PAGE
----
On Sunday evening, I dashed to The Village Market for one of those meetings that could have easily been a phone call.
Much to my annoyance, the meeting took all of five minutes, after which I decided to head over to the food court to see if I could get a bite because you do not shower, put on make-up and nice jeans to only be out and about for five minutes: people have to be able to see you and appreciate just how good you look. If you so happen to bump into someone you don’t particularly like, even better.
I wandered through the food court looking for whichever eatery seemed interesting and that’s how I ended up at Thai Village. I was a little amused that they had pictures and names of some of their dishes on the walls. This is useful particularly for anyone trying out Thai food for the first time. I knew for sure that I wanted noodles and I also wanted something with coconut milk.
After a bit of deliberation, I settled on Tom Kha Gai (Sh850), a rich coconut soup with chicken cut into big chunks, packed with mushrooms, bell peppers and bursting with flavour from herbs and spices like galangal, kaffir lime leaves, coriander, chilli and more.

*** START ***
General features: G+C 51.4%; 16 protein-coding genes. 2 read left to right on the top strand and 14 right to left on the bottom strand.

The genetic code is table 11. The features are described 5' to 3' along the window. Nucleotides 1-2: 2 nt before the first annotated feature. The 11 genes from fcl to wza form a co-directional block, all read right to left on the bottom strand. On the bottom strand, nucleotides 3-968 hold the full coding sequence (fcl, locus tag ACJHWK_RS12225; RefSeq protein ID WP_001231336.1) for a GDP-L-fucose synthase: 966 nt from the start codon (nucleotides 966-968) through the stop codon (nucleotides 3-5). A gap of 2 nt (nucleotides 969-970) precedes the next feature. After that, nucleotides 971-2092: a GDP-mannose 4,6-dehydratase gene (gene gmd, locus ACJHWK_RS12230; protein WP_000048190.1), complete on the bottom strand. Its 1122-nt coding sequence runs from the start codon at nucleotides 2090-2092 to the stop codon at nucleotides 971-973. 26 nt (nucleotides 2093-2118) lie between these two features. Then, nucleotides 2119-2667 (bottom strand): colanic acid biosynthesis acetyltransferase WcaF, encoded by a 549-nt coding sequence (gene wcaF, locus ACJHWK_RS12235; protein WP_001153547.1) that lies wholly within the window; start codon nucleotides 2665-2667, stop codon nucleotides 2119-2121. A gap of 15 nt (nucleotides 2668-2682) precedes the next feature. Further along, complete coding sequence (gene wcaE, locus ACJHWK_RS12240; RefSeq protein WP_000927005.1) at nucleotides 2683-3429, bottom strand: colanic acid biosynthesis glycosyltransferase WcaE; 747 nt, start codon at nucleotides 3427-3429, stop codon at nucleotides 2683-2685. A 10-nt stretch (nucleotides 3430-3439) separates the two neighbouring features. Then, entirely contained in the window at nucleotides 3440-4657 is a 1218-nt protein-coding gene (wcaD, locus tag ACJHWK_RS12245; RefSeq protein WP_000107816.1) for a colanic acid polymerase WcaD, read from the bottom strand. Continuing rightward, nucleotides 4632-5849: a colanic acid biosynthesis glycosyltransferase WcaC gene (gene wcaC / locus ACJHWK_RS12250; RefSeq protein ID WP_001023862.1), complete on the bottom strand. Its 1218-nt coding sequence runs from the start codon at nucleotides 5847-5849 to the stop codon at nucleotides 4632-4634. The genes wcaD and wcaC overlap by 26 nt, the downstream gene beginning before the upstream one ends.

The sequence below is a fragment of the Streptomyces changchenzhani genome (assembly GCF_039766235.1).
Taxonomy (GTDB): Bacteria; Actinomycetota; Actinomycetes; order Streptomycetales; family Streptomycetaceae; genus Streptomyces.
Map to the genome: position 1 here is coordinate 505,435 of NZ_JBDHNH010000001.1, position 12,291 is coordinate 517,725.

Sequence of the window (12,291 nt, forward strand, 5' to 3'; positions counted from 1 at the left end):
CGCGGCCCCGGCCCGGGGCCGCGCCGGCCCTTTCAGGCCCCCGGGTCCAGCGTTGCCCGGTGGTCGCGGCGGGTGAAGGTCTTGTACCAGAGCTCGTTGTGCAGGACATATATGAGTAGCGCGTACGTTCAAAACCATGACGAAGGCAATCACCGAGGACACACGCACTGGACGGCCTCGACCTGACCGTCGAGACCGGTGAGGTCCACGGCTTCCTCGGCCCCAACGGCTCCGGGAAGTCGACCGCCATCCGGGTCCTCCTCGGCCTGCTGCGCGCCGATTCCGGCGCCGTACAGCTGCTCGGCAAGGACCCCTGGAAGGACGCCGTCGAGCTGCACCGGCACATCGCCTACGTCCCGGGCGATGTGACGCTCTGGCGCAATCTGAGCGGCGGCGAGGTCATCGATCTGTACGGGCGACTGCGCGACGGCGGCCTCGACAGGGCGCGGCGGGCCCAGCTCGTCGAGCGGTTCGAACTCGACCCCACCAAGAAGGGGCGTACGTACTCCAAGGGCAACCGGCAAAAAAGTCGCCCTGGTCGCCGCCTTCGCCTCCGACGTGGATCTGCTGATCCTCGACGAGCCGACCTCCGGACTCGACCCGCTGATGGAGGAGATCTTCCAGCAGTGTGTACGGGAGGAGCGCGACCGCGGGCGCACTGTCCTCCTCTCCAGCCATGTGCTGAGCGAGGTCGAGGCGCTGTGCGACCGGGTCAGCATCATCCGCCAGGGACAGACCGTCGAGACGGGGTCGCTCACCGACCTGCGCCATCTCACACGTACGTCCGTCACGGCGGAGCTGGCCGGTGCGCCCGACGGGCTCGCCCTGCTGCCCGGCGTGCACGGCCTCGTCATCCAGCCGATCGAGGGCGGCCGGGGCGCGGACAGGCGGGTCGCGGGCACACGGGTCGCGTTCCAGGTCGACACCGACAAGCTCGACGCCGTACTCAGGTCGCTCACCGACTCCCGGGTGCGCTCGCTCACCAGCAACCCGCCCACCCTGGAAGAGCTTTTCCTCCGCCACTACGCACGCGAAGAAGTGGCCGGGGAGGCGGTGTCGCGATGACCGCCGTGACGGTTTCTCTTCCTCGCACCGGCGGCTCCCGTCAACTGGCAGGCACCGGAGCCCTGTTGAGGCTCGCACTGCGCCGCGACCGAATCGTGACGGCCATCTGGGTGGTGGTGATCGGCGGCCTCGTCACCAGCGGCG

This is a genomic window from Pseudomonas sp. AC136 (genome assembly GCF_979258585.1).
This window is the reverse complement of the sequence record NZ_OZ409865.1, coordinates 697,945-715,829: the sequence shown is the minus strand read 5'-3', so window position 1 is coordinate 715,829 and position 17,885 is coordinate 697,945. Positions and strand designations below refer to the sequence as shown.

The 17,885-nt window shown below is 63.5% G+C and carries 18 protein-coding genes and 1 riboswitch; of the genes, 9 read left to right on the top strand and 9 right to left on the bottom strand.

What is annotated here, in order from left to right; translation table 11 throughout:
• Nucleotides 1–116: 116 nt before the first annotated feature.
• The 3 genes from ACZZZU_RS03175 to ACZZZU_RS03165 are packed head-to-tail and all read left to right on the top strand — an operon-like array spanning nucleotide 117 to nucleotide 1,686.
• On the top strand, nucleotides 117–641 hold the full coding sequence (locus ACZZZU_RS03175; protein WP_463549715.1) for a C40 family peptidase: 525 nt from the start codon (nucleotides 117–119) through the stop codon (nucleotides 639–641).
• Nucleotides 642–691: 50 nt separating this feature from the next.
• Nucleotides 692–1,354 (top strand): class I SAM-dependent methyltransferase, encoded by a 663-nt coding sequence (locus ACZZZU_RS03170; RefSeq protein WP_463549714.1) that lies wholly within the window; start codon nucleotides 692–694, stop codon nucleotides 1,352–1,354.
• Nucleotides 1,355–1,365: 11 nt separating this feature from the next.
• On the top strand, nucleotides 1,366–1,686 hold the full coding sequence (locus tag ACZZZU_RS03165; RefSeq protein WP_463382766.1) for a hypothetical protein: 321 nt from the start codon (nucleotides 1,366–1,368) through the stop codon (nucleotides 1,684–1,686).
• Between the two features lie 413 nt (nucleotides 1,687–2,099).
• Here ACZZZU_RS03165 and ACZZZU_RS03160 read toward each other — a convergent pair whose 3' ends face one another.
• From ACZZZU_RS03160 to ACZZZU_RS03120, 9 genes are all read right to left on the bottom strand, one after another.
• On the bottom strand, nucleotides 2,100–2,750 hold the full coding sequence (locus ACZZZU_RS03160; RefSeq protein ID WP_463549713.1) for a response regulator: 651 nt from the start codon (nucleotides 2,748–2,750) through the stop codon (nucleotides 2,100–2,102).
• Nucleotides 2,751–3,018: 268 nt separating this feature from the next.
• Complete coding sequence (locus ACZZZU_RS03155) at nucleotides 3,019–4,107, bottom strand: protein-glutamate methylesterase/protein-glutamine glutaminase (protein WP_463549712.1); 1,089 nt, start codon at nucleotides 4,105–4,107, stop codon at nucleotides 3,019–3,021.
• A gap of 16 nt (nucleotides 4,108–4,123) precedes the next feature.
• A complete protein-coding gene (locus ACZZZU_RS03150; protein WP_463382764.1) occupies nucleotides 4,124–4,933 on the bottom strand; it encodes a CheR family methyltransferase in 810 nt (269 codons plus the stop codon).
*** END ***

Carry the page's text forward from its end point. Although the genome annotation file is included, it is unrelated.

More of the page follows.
The soup managed to be sweet, spicy and sour all at the same time, in the way that any good Thai soup usually is. If you have a flu, forget the dawa because this soup cleared all my sinuses.
My favourite phrase henceforth when sick is going to be “I have a flu only Tom Kha can cure.”
It was meant to come with a side of noodles, but to my disappointment, these turned out to be regular spaghetti. I had at the very least expected some authentic rice noodles, and to reassure me I was told that when you order from the noodles section, you will get authentic noodles. The distinction made no sense to me.
I was served promptly in exactly seven minutes. The menu was fairly priced, the average cost being about Sh800.
I sat out on the court where several people were milling about. Someone even stopped by my table to ask if I knew where a specific shop was.
I didn't mind it because I also got to stare at passers-by and make up stories about where they could be headed. I don’t care much for football but there was a match going on and I could tell that Chelsea was playing, but only because the commentators kept screaming that into the microphone.
If you prefer privacy, steer clear of the Village Market food court, but dining alone, I didn’t mind that it felt like I was at a lively ruracio.